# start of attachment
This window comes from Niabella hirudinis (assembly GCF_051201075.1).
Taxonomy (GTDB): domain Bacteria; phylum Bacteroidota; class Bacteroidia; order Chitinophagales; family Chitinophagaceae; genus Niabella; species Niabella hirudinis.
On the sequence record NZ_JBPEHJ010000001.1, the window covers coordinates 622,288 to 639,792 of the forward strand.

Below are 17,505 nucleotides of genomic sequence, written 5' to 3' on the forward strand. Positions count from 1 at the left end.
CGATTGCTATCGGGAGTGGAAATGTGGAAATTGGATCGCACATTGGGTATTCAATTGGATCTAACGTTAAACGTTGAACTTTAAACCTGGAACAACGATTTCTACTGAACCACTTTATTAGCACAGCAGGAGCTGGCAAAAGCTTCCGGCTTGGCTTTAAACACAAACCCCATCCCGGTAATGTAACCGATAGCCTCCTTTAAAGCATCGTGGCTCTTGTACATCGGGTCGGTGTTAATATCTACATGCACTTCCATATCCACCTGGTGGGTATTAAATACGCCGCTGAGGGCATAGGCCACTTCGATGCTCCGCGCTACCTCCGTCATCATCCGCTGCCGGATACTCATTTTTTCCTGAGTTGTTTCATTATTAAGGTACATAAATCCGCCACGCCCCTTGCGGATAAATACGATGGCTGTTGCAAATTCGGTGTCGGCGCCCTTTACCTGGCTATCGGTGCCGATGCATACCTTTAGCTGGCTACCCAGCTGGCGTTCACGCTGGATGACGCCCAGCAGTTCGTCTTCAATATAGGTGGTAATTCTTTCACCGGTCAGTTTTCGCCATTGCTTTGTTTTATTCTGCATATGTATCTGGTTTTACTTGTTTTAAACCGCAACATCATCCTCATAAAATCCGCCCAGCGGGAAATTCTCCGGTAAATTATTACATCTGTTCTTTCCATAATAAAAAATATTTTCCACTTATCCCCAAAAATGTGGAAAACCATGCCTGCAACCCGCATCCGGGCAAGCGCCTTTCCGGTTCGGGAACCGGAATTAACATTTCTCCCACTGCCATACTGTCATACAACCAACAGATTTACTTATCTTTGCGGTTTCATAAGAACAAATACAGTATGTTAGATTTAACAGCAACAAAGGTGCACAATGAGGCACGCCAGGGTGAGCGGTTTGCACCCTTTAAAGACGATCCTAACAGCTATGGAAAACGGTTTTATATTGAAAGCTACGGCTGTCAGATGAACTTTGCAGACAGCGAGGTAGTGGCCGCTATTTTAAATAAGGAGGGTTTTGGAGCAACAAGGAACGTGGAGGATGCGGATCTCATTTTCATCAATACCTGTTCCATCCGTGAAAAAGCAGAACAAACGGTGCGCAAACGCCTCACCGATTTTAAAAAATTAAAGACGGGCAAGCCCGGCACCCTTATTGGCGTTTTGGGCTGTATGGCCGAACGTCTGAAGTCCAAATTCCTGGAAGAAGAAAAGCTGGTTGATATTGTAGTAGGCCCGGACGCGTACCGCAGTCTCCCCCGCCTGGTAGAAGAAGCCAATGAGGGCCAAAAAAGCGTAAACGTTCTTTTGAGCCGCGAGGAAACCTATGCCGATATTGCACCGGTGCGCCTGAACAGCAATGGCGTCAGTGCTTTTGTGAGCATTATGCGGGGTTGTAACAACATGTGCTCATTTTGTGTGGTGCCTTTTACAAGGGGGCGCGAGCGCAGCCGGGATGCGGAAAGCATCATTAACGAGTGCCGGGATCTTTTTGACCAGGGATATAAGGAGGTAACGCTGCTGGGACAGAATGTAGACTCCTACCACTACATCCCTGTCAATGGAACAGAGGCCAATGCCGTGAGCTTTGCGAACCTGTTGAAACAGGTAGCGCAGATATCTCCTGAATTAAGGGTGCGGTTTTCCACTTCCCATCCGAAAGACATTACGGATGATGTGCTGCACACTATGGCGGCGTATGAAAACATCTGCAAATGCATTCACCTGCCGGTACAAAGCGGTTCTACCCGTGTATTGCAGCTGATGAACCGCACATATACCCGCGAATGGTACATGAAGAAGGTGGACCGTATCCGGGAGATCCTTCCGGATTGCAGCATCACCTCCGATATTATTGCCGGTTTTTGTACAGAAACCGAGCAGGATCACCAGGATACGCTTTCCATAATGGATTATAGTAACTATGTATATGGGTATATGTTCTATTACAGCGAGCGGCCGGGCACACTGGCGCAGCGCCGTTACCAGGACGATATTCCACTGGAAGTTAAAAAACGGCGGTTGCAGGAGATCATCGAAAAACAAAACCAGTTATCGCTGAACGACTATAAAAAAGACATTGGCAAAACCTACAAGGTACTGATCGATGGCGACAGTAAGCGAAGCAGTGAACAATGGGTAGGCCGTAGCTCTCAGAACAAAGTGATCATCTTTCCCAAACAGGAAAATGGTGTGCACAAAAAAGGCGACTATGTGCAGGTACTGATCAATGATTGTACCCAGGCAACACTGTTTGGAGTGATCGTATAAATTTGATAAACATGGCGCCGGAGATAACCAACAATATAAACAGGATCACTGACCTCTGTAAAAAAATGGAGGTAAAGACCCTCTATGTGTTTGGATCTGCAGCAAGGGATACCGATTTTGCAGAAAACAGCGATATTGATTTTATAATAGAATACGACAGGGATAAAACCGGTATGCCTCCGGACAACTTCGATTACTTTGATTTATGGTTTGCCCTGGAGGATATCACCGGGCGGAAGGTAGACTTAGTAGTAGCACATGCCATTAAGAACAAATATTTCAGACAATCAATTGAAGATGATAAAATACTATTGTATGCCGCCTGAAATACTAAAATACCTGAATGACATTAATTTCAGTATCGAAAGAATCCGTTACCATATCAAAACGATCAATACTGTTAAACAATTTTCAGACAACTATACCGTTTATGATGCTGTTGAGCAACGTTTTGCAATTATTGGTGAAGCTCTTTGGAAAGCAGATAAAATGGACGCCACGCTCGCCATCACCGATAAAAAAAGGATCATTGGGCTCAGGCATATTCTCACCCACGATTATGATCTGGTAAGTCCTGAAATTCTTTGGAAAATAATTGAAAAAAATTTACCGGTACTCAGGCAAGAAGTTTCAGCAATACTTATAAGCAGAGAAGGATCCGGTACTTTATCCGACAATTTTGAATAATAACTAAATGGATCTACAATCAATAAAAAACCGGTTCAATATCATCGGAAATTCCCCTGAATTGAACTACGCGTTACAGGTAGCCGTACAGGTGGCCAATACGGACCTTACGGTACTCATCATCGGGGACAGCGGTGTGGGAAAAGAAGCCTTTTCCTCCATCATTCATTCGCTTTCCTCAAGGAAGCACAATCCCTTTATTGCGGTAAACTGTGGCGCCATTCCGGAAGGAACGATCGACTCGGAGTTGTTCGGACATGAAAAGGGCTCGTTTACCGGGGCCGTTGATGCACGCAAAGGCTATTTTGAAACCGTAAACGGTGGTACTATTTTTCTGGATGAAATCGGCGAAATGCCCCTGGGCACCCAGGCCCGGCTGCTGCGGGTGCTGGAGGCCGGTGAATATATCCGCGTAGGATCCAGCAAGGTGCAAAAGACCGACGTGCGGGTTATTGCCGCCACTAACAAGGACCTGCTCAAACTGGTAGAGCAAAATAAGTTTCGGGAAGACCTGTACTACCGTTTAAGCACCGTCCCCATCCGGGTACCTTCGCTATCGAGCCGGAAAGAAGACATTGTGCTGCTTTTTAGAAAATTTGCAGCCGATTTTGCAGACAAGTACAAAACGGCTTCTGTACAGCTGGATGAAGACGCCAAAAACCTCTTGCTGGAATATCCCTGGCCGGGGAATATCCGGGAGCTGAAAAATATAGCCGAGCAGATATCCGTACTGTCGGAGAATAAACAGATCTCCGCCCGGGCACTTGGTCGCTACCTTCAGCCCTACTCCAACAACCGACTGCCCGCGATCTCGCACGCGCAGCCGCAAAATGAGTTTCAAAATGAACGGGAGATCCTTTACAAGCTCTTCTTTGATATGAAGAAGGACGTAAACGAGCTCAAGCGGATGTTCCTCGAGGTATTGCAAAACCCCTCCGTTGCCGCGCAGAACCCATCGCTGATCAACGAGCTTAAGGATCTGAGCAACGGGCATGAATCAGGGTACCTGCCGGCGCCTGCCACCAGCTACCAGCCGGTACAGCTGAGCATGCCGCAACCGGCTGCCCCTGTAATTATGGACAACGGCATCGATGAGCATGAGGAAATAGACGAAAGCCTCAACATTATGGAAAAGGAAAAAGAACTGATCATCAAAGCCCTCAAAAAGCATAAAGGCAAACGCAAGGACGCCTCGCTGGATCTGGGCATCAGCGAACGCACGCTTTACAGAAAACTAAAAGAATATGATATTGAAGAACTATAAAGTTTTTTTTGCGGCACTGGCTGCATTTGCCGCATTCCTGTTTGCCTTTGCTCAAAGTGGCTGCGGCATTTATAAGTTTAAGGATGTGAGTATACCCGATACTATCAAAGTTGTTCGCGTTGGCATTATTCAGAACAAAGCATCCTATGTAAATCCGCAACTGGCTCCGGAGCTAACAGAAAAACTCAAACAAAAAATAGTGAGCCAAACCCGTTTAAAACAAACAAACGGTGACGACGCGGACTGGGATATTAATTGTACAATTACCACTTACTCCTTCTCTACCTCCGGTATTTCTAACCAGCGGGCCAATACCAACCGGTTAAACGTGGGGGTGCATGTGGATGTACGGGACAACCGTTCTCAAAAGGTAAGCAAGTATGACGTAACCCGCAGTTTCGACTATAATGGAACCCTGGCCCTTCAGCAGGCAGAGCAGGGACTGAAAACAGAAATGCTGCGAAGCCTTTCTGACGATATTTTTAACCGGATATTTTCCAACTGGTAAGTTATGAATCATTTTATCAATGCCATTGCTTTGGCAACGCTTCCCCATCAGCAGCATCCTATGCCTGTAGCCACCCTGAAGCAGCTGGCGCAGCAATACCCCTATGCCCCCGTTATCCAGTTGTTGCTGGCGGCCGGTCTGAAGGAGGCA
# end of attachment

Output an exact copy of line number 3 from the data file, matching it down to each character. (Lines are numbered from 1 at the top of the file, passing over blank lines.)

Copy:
On the sequence record NZ_JBPEHJ010000001.1, the window covers coordinates 622,288 to 639,792 of the forward strand.